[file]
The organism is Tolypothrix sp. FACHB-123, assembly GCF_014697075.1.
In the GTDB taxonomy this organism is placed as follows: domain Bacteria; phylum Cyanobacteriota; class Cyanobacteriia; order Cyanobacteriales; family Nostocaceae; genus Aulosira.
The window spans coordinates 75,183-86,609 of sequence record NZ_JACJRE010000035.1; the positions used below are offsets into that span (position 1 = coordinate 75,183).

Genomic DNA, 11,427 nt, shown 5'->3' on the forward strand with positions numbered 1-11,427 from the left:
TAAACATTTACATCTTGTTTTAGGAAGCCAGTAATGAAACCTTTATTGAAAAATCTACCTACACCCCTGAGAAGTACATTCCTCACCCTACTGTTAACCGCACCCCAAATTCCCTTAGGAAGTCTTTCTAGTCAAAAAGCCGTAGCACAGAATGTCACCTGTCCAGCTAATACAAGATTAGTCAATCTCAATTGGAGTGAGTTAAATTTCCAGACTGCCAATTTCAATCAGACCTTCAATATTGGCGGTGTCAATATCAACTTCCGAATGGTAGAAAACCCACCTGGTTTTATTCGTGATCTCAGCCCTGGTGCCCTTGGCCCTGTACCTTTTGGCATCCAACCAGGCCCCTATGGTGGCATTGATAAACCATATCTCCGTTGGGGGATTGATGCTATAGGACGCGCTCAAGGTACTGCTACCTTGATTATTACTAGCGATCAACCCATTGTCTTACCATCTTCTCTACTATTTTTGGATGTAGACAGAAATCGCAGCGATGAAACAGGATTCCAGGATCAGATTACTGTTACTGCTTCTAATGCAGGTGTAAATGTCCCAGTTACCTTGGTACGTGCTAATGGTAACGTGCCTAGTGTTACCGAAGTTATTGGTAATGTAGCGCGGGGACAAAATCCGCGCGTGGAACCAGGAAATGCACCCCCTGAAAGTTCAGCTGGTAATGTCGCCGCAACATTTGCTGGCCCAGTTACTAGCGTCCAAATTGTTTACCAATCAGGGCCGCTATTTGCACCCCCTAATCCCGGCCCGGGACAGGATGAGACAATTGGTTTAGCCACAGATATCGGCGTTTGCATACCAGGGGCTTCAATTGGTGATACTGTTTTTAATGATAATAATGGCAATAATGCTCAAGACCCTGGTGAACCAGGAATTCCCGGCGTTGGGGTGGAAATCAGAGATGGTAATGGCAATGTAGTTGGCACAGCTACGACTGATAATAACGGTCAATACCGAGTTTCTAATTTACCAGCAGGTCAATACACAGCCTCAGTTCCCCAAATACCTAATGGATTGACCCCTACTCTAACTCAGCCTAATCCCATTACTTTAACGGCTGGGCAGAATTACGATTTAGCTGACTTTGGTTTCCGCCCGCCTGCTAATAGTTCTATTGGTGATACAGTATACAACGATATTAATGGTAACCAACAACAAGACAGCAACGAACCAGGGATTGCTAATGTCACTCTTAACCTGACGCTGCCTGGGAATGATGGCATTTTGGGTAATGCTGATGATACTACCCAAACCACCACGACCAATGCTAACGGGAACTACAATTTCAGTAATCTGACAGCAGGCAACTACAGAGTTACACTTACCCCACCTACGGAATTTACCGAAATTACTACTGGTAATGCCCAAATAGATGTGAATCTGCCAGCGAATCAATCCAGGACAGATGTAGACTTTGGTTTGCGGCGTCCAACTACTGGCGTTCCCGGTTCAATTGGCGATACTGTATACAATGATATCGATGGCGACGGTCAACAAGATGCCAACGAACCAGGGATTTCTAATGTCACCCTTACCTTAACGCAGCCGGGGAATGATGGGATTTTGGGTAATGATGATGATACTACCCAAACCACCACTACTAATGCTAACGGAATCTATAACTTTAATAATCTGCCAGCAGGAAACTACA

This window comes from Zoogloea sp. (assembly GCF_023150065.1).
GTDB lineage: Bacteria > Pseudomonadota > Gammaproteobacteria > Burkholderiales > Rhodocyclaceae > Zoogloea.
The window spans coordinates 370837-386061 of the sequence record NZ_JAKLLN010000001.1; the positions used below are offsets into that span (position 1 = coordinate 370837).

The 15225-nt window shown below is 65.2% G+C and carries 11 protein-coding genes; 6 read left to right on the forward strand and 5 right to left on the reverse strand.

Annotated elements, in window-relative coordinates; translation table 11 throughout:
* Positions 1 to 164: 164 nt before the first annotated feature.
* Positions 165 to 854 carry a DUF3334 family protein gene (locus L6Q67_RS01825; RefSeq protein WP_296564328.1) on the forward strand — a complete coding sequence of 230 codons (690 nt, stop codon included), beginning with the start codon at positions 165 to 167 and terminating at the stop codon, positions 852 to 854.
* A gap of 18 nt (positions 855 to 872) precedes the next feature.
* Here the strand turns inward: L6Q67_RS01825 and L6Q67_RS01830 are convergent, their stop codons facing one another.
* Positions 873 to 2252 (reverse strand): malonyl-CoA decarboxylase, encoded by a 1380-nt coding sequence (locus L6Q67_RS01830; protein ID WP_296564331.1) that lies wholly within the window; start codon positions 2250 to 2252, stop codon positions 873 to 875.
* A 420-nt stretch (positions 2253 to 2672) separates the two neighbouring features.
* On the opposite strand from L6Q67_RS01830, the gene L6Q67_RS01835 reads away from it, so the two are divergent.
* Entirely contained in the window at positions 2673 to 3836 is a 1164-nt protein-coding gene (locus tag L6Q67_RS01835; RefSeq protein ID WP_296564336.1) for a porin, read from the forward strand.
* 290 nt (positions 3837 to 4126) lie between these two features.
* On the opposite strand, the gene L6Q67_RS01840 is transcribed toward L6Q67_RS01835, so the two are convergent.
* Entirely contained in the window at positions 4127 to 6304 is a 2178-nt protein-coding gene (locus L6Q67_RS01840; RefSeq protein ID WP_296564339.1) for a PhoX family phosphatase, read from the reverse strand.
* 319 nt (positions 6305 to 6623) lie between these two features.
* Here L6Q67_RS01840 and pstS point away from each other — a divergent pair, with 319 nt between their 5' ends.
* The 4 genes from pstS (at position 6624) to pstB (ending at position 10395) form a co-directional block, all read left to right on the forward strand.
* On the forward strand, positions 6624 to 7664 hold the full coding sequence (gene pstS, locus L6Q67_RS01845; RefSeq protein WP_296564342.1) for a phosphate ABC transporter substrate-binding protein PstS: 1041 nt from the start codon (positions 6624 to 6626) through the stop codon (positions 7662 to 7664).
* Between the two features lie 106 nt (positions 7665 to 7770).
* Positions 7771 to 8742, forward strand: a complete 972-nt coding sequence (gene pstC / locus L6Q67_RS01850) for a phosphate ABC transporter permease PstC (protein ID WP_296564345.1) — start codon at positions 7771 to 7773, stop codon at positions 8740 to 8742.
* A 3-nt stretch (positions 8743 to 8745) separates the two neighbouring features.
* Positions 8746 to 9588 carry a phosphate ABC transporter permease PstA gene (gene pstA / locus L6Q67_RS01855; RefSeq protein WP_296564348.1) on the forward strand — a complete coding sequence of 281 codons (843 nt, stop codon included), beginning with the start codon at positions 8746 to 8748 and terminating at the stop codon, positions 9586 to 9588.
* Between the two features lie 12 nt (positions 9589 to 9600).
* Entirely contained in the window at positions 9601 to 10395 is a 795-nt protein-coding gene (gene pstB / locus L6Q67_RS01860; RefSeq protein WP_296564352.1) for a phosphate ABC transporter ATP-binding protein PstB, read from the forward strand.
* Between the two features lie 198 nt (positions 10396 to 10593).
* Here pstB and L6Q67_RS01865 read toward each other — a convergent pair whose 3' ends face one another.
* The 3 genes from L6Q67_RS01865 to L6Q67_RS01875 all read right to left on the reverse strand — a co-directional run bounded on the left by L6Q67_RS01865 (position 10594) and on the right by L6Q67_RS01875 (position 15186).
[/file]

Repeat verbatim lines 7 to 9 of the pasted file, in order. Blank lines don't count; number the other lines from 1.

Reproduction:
GTDB lineage: Bacteria > Pseudomonadota > Gammaproteobacteria > Burkholderiales > Rhodocyclaceae > Zoogloea.
The window spans coordinates 370837-386061 of the sequence record NZ_JAKLLN010000001.1; the positions used below are offsets into that span (position 1 = coordinate 370837).

The 15225-nt window shown below is 65.2% G+C and carries 11 protein-coding genes; 6 read left to right on the forward strand and 5 right to left on the reverse strand.